Thinking about an entire continent is so abstract, however, as to sometimes be paralyzing. There are countries whose numbers exemplify the extraordinary impact of fertility more than the one I will now propose as warranting single-minded attention—countries that are politically unstable, landlocked, semi-desertified and severely poor, like Niger, Mali and Chad. I will come back to them in a future column. But because it is already so large, and growing on nearly the same pace as these, the real place to watch is Nigeria.
Already Africa’s most populous country by far, with over 200 million people, Nigeria is a mere one-third larger in surface area than the American state of Texas. It is on track, however, to have 700 million people by the century’s end, again according to the U.N. Population Division’s median projection. Think that’s too far out to be useful? The number by mid-century is 400 million, or larger than the United States.
Whereas China and India saw the same booming numbers of people of school-finishing age—the very grist of a demographic dividend—and capitalized on the surge, Nigeria, in the aggregate, is making little productive use of this ordinarily favorable ratio. That is because demography without national purpose, as well as well-articulated and well-executed policy, is the opposite of a virtuous X factor. As the Financial Times recently pointed out, because of Nigeria’s dismally corrupt politics and seemingly perpetually inept elites, its university graduates—the very flower of the country’s youth—are largely condemned to unemployment or emigration.
Africa’s demographic giant is a nation in deep and open crisis. Large and growing parts of the country are effectively ungoverned. As The New Humanitarian recently noted, the army is deployed to quell persistent insecurity in all but one of Nigeria’s 36 states. This is a country that produces people of legendary energy and talent, but whose post-independence era has been characterized by a selfish struggle over the spoils of an oil economy, to the neglect of almost everything else. Having never diversified, industrialized or even reinvested sensibly in the modernization of its agriculture, which employs huge numbers of its people, Nigeria now faces a future in which the global economic crisis likely to follow the coronavirus pandemic will increasingly disfavor poor petroleum states.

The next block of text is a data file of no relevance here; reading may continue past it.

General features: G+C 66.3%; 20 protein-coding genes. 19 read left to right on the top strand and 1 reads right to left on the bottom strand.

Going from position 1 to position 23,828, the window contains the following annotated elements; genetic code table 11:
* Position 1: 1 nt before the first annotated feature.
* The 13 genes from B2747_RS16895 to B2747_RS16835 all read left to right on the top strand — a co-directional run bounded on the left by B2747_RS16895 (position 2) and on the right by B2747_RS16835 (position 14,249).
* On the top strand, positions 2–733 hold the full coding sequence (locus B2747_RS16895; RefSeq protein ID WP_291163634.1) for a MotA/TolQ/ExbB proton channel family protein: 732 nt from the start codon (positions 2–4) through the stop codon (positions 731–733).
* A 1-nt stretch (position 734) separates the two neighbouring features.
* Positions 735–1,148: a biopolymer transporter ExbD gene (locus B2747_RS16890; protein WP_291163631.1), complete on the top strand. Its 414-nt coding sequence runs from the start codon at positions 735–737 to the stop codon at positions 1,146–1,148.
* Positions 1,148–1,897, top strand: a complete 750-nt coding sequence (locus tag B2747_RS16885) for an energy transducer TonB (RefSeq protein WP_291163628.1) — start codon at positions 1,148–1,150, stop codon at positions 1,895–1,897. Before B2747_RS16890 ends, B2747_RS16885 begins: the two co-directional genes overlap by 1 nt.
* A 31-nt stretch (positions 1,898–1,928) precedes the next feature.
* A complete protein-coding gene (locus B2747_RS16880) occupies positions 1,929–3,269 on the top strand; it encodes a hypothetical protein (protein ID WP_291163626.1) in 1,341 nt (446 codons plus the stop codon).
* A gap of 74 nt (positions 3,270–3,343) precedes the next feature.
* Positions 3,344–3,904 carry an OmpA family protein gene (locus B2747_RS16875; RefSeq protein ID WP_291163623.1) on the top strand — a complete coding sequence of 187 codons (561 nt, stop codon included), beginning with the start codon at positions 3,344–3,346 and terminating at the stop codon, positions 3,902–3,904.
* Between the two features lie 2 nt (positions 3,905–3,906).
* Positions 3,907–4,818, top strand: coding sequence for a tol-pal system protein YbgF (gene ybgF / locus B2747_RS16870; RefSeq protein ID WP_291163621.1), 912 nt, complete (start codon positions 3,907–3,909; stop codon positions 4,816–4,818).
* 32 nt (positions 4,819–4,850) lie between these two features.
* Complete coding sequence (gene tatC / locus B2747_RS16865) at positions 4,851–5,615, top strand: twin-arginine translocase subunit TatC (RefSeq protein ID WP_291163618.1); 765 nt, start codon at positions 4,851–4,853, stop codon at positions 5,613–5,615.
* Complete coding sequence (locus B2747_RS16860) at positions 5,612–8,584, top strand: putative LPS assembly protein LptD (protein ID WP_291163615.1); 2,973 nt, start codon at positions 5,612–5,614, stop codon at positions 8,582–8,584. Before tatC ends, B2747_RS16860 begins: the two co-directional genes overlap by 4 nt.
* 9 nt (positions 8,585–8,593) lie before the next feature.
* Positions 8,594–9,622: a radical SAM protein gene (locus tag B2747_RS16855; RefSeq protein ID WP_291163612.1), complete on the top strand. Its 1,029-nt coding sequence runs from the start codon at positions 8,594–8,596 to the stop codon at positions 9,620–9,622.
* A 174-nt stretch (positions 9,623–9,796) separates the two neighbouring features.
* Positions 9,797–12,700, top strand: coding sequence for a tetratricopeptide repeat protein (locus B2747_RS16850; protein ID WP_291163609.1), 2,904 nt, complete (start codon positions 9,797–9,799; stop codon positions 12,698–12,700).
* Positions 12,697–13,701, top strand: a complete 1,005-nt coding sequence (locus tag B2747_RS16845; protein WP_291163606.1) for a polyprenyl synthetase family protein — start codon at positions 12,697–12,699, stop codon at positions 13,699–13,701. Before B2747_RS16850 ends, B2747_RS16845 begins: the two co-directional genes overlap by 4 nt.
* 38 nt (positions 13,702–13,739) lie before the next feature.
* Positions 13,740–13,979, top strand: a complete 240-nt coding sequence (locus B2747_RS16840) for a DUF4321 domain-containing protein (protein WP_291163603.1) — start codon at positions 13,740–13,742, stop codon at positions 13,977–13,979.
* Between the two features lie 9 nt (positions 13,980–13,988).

There are no easy answers for Nigeria, and it would not surprise this observer if the state, as it continues to fail its citizens, falls apart. That is not to say nothing can be done by outsiders to help avoid greater disaster. For the Biden administration and for the world more broadly, it is time to pursue a much more intense engagement with Africa via its most populous states, like Nigeria, Congo, Ethiopia and Sudan, rather than through easier, “small ball” diplomacy with smaller states and perennial favorites, like Ghana and Rwanda.
Concretely and visibly, this means that presidents and other global leaders should be regularly going there and sustaining much higher-level dialogue and cooperation. The future of Africa is a global issue, and it is time to stop pretending, through neglect, that it isn’t.
Howard W. French is a career foreign correspondent and global affairs writer, and the author of four books, including most recently “Everything Under the Heavens: How the Past Helps Shape China’s Push for Global Power.”